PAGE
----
For those who are unsure, there’s a point here to make about British democracy: after an Act or Bill is composed and then voted on by the elected representatives in Parliament, the unelected Lords then debate and amend the document, agree it, then give it back to Parliament to vote on. Once both houses agree it, then the Queen signs off on it. It’s a error correction process that really shouldn’t be corrupted by intimidation. It’s not perfect, but it’s not better if it’s intentionally corrupted.

The fact is, all debates have seen stifled by the bulldozing inertia of claiming that ‘any-Brexit’ is the Brexit people voted for, and Labour’s three-line whip. (Democracy is not just being subverted by the Conservatives here.)

Here, we really should now talk about how British democracy works. The citizens elect a representative; someone they trust to represent their local interests and to have the expertise to navigate in that direction. The representative then argues your case in Parliament and votes accordingly. Their voting record should be available, and they are contactable to be held accountable. The point is, you trust them to make the rational steps towards your interests.

You do not make the steps. This is important. Politics has become very complicated and your are not expected to be able to navigate the terrain yourself. The politicians navigate, you pick the destination. Referendums are not this process. They are not how British democracy works; they are not how representative democracy works. They are a one-off special event that should be very carefully justified. But they are not our democracy. To integrate Referendums into our representative democracy, we have to support the Referendum with a preceding Act of Parliament. Promoting a vote on a single issue over a representative democracy, that’s the subversion of democracy. But politicians with special interests dogmatically rely on the results of the vote to support their own fringe interests.

Lastly, you were lied to. Another important value of democracy is being well-informed, and yet both campaigns were guilty of misinformation. It is the case that the Leave campaign spread more misinformation than the Remain campaign, and I’m not trying to make this a wash where all blemishes are equal; one side was worse than the other. But being well-informed was difficult. Believing lies was made very easy, because people who should be respectable were spreading the lies. That seems like commonplace now, but it shouldn’t have been happening; it is a threat to democracy. EU membership does not cost £350 million per week, EU regulations are not that restrictive. Voting on these issues with the information you were handed corrupts democratic processes.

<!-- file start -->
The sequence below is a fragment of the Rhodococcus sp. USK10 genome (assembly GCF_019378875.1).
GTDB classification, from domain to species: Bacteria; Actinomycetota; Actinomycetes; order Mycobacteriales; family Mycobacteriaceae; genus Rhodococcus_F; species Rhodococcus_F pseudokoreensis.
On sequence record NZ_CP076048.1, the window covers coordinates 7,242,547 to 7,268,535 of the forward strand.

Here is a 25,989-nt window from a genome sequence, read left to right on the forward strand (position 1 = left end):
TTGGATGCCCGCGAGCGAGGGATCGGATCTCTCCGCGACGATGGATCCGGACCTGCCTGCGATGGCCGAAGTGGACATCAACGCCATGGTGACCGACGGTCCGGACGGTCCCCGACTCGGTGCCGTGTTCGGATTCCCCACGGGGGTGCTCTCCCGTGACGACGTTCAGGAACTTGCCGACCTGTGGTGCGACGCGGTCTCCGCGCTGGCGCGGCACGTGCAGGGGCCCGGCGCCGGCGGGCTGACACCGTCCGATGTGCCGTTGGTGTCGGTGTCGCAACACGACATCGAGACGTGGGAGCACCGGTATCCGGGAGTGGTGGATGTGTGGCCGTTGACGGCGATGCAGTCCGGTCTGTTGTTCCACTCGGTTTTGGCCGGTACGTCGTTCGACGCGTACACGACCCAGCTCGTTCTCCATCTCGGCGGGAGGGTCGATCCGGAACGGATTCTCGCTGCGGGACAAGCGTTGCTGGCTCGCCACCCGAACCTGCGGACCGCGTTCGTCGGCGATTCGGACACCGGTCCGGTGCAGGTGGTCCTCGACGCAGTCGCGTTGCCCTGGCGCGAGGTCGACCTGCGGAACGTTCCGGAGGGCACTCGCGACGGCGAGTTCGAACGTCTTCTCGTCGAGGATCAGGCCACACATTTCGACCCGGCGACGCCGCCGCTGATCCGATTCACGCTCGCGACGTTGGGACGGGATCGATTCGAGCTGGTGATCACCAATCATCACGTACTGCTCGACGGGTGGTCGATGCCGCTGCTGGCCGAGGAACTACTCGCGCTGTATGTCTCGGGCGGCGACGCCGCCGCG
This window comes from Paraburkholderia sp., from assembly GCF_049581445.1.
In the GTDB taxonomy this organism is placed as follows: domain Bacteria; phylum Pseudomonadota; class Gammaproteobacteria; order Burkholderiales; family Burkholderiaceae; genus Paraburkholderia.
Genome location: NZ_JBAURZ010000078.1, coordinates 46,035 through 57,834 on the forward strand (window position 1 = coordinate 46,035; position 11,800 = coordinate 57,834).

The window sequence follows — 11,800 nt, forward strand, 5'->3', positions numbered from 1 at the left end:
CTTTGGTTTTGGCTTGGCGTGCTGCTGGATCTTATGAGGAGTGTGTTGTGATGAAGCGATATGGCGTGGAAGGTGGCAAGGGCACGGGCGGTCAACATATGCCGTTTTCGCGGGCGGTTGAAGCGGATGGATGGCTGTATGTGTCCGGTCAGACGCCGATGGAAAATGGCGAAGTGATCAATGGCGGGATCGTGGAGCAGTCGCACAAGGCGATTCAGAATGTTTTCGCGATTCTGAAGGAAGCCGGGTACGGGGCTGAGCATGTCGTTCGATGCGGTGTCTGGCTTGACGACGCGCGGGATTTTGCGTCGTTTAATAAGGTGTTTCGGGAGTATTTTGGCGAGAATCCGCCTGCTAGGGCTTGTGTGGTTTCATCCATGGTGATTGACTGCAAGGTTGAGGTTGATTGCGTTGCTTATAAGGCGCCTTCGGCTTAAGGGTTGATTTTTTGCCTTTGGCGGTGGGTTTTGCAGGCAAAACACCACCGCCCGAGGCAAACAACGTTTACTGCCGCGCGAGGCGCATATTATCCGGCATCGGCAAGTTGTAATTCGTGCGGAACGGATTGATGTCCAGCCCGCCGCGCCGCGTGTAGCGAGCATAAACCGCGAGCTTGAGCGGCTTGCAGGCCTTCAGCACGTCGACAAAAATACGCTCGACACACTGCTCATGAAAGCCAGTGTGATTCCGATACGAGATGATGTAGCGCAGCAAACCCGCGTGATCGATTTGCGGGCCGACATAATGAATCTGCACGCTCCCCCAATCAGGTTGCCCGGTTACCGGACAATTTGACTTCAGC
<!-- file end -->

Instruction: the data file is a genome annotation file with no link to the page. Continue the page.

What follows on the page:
The way the campaigns, vote and post-vote debate have been implemented — the lies, the poor organisation, the lack of detail and explanation and the bullying — are all reasons that triggering Article 50 is, at best, a bastardised version of democracy. More realistically, it’s a corruption of democracy.

19 thoughts on “Why I’m still against Brexit: it’s undemocratic”

  1. The principle of divided government means that the powers of government (rule making, rule enforcement and rule interpretation) are institutionally and constitutionally divided.

    Thus, each of the powers of government provides a check and balance on the other and this sets the citizens free from tyranny (Charles de Montesquieu).

    The idea that any branch of government would have the power to overrule a public referendum is an example of tyranny.

    Thus, the idea proposed and advocated here, that the ruling making branch of government (parliament) has the power to overrule a public referendum is tyranny, an affront to freedom.

    1. That’s simply not true, and for several reasons, all outlined in this post.
      Referendums are nothing more than an opinion poll, unless backed up by an Act of Parliament (or Bill).
      Such an Act is not just enforcement, but also defines the terms. This ‘Referendum’ happened without defined terms.
      The consequence of this is that any enacted ‘Brexit strategy’ actually divides the ‘Leave’ voters into a minority. (There are plenty of opinion polls on this point.)
      In addition to enforcement and defining terms, the Act also means the Referendum is integrated into representative democracy.
      (To reiterate, such an Act was entirely absent.)
      It’s not at all that Parliament can ‘overrule’ the Referendum, it’s that the Referendum has no real sway. Pretending it does violates the democracy we always operate by.
      Parliament is kept in check by the House of Lords (in practice) and the Queen (in theory). No one is talking about giving Parliament tyrannical power.
      Also, the Referendum is not a branch of the divided Government. Parliament (elected) and the Lords (unelected) are the branches of governing.

      I’m not sure you have any idea what you’re talking about at any level here. Nothing I’m recommending is any more tyrannical than how the UK has always operated.

      Thanks for your input, though.

      1. Allallt,